After, we got a taxi to Akshardham, which I understood was some kind of enormous temple and grounds. We queued up for an hour, and got in just after sundown, walking around the complex in bare feet and enjoying the warm evening air. The temple was achingly beautiful and impossibly ornate, however the impact was dulled somewhat to learn that it was only completed in 2005. It was still impressive, of course, but what gives mammoth structures part of their mystery is wondering how on earth ancient folks constructed them. With Akshardham, it was just like: cranes. Still though, very pretty.
The inside of the temple was a glittering acid trip of Hindu mythology, filled with gigantic golden statues and towering white marble ceilings, every surface painstakingly detailed with tens of thousands of marble figures, all adorned with outrageously colourful jewels. I actually gasped when I entered.
We attended a water and light show in the western wing of the temple’s grounds after, with some four or five thousand people in attendance. There weren’t any white tourists in the temple, which made me feel like we were being treated to something a little more authentic – as opposed to the previous day, when their didn’t look to be many local India people at all at the Holi Moo festival. We were treated to 25 minutes of Hindu lore, accompanied by dancers, jets of light and water and flame, and 4 storey projections of the gods. It was breathtaking; it really was.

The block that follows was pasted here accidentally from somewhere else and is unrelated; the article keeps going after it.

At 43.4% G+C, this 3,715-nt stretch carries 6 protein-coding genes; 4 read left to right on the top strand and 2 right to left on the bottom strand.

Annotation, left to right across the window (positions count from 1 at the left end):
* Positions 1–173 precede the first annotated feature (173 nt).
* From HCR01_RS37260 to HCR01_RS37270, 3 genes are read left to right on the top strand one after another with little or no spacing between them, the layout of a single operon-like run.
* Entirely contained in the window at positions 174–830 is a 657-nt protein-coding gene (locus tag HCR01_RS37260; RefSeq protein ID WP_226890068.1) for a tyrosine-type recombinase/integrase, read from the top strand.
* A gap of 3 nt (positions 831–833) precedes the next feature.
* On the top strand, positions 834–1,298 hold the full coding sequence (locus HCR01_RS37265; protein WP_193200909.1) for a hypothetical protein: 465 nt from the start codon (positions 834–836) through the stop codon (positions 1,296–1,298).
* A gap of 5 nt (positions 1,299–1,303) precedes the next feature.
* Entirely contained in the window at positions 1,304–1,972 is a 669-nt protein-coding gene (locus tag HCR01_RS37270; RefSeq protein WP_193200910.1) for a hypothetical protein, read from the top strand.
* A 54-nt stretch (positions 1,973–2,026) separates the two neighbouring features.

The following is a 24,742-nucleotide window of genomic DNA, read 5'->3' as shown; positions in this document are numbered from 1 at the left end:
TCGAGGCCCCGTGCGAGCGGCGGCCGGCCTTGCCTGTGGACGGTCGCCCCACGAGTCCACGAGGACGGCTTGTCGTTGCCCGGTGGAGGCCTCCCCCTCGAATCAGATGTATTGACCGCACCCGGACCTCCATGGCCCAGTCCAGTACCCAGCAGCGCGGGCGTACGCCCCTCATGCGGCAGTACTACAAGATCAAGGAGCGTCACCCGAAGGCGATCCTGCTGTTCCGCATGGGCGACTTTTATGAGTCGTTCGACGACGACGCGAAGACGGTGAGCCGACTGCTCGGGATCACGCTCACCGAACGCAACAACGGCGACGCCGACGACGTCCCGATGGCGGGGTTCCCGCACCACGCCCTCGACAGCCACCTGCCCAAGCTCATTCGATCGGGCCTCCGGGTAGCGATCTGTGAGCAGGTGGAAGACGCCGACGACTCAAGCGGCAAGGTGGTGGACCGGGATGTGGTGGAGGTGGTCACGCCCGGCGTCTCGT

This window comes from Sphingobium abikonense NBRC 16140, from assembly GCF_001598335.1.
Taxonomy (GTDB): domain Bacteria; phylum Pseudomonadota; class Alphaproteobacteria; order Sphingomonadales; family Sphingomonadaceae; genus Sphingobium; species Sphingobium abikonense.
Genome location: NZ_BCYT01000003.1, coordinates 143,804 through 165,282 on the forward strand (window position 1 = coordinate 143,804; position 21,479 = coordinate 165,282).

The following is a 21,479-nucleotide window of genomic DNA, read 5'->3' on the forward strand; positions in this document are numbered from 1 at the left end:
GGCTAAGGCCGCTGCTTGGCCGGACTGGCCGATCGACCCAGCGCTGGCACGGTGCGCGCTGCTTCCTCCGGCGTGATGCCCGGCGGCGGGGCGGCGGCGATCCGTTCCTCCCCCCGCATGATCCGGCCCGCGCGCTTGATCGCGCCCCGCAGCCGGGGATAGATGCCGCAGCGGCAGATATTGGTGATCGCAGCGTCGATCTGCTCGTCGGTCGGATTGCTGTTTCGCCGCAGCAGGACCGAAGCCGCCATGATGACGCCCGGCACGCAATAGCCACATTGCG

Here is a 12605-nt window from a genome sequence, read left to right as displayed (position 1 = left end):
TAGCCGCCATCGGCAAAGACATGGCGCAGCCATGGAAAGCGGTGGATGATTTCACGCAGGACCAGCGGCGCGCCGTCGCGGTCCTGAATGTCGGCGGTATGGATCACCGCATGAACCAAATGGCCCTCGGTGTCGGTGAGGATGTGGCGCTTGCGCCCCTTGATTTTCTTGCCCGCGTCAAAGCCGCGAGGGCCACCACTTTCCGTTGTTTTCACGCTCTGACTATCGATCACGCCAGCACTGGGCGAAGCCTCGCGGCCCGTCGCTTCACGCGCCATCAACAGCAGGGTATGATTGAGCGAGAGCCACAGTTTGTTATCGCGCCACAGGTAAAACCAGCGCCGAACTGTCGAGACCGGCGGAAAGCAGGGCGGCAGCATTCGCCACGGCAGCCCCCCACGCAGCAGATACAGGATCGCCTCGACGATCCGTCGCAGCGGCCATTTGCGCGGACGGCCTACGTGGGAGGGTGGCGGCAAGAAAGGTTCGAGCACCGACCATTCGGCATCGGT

We made our way home after, our taxi taking around 40 minutes to cross the madness of the city. We’d missed dinner at the hostel so skipped eating and bought a ton of booze instead. Two bottles of rum and a bunch of beers. We sat on the roof, looking out over Delhi, orange moon high above, warm evening breeze, twinkling fairy lights beneath twinkling stars, and we got shitfaced.
Barely been in the country 48 hours. Two months of this all to come.